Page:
And just because, here’s an intense version recorded at the Village Vanguard in 1982, with most of the same band, but with Branford Marsalis on alto and Donald Brown on piano:

Sunday, February 28, 2021


Have you ever realised how many Jones's there are in music. And I don't mean performers, I mean in the material. Is it the commonest surname in song? (Answer: Possibly. Unless Mr and Mrs Postman of Poughkeepsie beg to differ.) So why is that, do you think? Is it because of the pervasive influence of the Welsh, creeping into all our genepools? Extensive research (wikipedia) tells me that, after Smith, Jones is one of the seven commonest names in the US and, again after Smith, the second commonest name in the UK. Plus it's short, it's anonymous by virtue of its ubiquity and it rhymes with bones. (I made that bit up. I mean, sure, it does rhyme with bones, but that may not be the reason for the popularity. But consider the possibility.)

Let's agree the above is the best Jones, a song I have adored these long 18 years since it became a staple on any mixtape song selection I have ever made. A glorious riot of teenage dreams for stardom, it is a true story. Or, at any rate, Mr Jones, singer Adam Duritz's buddy Marty Jones, and he did spend a night at the New Amsterdam, getting drunk and imagining how, if they were famous, they would get the girls they could only ogle. Funny thing fate, as, courtesy the song, Mr Duritz did become a big big star. As for Marty Jones, did he ever become someone just a little more funky? Sadly, that much I don't know.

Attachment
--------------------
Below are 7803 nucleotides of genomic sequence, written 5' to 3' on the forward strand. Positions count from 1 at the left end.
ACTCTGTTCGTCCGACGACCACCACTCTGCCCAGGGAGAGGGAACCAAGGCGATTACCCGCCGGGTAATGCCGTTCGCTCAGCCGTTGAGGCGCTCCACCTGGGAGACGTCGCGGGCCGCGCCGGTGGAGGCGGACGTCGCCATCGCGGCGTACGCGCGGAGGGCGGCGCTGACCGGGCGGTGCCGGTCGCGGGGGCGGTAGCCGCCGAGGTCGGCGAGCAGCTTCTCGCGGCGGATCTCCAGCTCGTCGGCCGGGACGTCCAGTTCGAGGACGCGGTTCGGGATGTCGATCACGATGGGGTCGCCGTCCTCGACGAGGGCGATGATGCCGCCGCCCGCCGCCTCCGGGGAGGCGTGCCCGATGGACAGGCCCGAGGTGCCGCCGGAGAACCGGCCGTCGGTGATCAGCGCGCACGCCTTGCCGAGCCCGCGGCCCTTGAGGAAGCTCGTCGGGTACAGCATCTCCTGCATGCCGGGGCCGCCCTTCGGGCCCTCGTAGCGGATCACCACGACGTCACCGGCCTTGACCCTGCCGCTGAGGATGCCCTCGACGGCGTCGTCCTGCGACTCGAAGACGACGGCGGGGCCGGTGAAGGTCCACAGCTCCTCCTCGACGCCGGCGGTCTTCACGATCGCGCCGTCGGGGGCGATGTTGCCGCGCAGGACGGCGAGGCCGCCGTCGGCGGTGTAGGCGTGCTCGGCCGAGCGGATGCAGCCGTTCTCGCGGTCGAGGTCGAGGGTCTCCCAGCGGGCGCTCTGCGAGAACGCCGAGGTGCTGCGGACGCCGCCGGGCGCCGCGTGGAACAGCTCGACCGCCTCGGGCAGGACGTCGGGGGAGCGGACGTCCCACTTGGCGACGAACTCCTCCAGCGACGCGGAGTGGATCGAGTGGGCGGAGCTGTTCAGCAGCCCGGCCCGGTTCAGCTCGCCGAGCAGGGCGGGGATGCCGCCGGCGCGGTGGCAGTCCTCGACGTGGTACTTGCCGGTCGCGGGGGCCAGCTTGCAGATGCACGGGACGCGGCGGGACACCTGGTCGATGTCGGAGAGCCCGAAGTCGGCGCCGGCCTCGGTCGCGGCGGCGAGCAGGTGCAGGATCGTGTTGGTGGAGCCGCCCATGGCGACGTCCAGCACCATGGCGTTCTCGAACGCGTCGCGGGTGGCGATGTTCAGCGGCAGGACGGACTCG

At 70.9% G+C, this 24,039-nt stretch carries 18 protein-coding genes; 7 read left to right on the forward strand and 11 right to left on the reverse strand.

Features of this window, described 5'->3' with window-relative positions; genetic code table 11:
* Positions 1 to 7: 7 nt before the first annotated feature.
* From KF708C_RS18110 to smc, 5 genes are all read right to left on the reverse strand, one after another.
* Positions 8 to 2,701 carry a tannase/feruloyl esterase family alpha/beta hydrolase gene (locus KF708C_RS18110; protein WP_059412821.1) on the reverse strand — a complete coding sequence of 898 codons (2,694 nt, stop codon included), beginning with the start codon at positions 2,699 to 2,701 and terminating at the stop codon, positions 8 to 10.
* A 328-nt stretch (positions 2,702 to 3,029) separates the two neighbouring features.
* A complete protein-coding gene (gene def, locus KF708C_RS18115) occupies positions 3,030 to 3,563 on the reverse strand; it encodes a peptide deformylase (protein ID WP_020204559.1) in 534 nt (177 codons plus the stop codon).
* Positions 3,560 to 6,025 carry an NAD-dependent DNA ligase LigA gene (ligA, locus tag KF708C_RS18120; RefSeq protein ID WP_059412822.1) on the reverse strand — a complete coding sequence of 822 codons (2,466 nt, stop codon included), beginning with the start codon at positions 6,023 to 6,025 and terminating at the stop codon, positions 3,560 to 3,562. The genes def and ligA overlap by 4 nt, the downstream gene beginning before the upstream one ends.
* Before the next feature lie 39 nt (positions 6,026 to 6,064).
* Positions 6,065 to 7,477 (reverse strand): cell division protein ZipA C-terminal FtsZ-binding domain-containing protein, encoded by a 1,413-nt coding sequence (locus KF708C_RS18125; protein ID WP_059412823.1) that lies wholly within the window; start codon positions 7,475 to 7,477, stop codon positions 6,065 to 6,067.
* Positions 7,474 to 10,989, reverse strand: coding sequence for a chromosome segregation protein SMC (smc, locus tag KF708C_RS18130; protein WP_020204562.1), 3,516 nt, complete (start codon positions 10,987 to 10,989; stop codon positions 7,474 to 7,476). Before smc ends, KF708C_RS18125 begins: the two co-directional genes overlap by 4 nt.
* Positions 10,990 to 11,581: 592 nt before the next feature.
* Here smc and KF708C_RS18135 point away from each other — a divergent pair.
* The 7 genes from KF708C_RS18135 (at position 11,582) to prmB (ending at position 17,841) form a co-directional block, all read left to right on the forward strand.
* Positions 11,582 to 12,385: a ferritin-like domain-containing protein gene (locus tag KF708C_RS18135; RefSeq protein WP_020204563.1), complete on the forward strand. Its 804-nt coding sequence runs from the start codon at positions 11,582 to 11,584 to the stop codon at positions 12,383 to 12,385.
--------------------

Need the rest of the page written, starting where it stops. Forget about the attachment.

So, back to Adam Duritz, and his wanting to be Bob Dylan. The Bob Dylan, above, I'm assuming, at peak mystique. As a boy I was, obviously, familiar with all the early hit singles, and bought Greatest Hits, an early step in my obsession with recorded music, and I remember two songs standing out in particular. Firstly, Rainy Day Women #12 & 35, because it was such utter shite, beyond the hey man, he said stoned schtick, and Ballad of a Thin Man, because it was just so damned cool. My views haven't changed, and the chunk out the vinyl just around track side 2 track 5 confirms that, it being the UK version, trainspotters, as well as revealing that Ballad of a Thin Man wasn't actually on the record. But you catch my drift.

When Mr Jones recovers from the shock of seeing his paramour in flagrante, he realises it was time to get him some cool. So off he shuffles, tail between his legs, possibly to the New Amsterdam, with the aim of smartening up his act. And, boy, can he shake his stuff. David Byrne could have been an archetypical Mr Jones, himself, almost the antithesis of hip, all nerdy shirts and mannerisms, yet somehow transcending all that and being just that figure he lampoons, but, hey, after all, "he is not so square". And that feisty arrangement, years before it became the thing, something to relish and wonder.